Located in Meghauli and Daldale in the Chitwan district of southern Nepal, Clinic Nepal is a non-profit organization founded in 1997 by Hari Bhandary who possessed a vision for rural southern Nepal to have access to education, healthcare, and clean water and sanitary facilities. Since its creation, Clinic Nepal has established a Friendship Health Clinic, Friendship Scout Troop, Asha Kokiran Children’s Hostel, and three kindergartens. Clinic Nepal has also facilitated the sponsorship of over 150 students in both academic and vocational capacities, the installation of clean water pumps and sanitary latrines, and recurring travel health camps. Clinic Nepal has many sponsors, volunteers, interns, and other friends from all around the world to thank for its success.
GPE began its partnership with Clinic Nepal in 2012. Clinic Nepal was founded in 1997 by Hari Bhandary with the mission to provide access to clean water and sanitary facilities, healthcare, and education to the rural communities of Meghauli and Daldale, located within the Chitwan district of southern Nepal. Clinic Nepal has established a health clinic, mobile health camps, three kindergartens, a children’s hostel, and a scout troop.
Past GPE Nepal projects have been 8-12 weeks. They consisted of teaching English to the Meghauli community, volunteering at the Wolfgange Linke Kindergarten, and putting on a summer camp. The camp worked with the Friendship Scout Troop and Asha Ko Kiran Children’s Hostel. The group focused on personal hygiene, environmental sustainability, and youth empowerment. They also donated reusable bags. In the summer of 2016, GPE Nepal will be continuing these projects.
In summer of 2012, GPE sent four FSU students for 12 weeks to establish a partnership with Clinic Nepal, a non-profit organization located in Meghauli and Daldale, Chitwan, Nepal. Hari Bhandary, founder of Clinic Nepal, started this organization in 1997 with a vision to provide the local community access to clean water, sanitary facilities, healthcare, and education. During this first trip, volunteers were able assist in the expansion and improvement of the Friendship Health Clinic, Wolfgang Linke Kindergarten, Friendship Scout Troop, and Asha Ko Kiran Children’s Hostel through volunteering time daily and facilitating key donations specific to each entity. Most importantly, the volunteers were able to critically evaluate how future GPE volunteers could contribute more effectively and sustainably.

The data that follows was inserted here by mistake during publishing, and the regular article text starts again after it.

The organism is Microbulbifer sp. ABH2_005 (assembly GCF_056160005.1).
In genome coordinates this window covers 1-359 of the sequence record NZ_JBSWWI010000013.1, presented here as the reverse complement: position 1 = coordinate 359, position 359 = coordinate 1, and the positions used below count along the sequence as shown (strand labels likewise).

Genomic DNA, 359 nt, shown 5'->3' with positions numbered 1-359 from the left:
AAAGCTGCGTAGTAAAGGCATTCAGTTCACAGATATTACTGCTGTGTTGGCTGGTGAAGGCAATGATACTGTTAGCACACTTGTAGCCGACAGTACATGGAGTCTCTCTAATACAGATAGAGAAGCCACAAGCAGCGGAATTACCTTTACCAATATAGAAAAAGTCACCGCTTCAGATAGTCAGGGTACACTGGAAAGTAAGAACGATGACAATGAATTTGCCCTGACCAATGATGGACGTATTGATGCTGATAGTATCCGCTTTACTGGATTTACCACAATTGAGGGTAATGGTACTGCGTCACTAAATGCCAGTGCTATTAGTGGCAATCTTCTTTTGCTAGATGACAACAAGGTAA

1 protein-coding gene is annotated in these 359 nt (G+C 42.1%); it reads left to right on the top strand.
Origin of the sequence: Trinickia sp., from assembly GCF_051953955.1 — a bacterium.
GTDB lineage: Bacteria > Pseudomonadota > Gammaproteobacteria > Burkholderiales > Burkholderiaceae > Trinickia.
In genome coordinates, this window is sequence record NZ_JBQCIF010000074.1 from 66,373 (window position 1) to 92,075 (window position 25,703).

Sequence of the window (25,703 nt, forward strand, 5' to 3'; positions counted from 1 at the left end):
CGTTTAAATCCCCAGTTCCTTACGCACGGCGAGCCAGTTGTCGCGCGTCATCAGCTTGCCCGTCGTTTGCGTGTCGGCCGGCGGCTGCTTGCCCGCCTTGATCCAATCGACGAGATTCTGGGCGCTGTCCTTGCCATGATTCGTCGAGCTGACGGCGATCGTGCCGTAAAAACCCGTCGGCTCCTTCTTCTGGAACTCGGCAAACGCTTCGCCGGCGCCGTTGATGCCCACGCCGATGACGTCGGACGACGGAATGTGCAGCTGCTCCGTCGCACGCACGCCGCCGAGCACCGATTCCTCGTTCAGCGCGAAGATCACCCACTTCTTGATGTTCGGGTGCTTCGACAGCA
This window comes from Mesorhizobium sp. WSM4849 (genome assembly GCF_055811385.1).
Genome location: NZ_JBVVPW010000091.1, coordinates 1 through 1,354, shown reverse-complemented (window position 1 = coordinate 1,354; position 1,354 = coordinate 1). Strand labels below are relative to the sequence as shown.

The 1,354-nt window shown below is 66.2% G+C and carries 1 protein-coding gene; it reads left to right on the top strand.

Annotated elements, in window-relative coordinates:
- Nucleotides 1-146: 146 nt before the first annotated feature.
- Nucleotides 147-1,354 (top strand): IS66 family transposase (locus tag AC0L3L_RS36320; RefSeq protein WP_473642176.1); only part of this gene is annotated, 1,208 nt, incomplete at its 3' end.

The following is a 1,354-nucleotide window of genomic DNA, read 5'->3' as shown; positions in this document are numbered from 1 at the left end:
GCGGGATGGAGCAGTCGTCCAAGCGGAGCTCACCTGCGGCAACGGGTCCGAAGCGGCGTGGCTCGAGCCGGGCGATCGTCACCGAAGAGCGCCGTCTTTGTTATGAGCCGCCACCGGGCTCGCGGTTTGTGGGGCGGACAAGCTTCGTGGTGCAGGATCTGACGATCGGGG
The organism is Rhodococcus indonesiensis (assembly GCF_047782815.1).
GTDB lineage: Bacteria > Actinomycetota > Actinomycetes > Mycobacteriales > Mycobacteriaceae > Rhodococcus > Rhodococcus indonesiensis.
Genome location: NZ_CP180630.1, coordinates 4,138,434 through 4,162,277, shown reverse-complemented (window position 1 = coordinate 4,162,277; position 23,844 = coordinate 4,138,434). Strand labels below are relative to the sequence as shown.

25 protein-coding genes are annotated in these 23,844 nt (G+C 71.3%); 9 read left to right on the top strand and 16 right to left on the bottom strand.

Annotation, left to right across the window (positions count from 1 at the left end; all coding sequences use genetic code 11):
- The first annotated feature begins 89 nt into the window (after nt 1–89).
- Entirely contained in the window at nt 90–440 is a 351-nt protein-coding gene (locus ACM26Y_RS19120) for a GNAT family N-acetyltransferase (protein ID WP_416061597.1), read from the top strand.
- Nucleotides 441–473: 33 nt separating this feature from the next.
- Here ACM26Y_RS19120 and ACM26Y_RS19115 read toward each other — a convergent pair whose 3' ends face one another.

In spring of 2013, Hari Bhandary came to visit Florida State University to speak about Clinic Nepal and to endorse the work of GPE in Meghauli and Daldale. In summer of 2013, GPE sent a team of six FSU students for ten weeks and were joined by Saurav Bhandary from Birmingham Southern College (BSC) to continue the project. Volunteers facilitated a summer camp on leadership, environmental sustainability, and health and hygiene. This included challenge course facilitation, donating 1,500 reusable bags and installing several concrete dustbins at local chouks (Nepali for intersection), and organizing the scouts to teach the kindergarten and local community about the environment and hand-washing. Volunteers also taught English to local community members and conducted interviews with Clinic Nepal special treatment patients.
In summer of 2014, GPE sent five FSU student volunteers for ten weeks. They were joined by two BSC students for a third year in Nepal. The volunteers continued the environmental project greatly supported by Hari and the entire Meghauli community and to facilitated a summer camp for both the scouts and hostel children on dental and personal hygiene, self-defense and yoga, and self-esteem. Volunteers also continued teaching English and implemented the GPE Kindle Project which involved a loan system of three to five Kindles to the older community in order to counter the unsustainable practice of bringing donated physical books with light-weight e-readers that can double as English learning devices.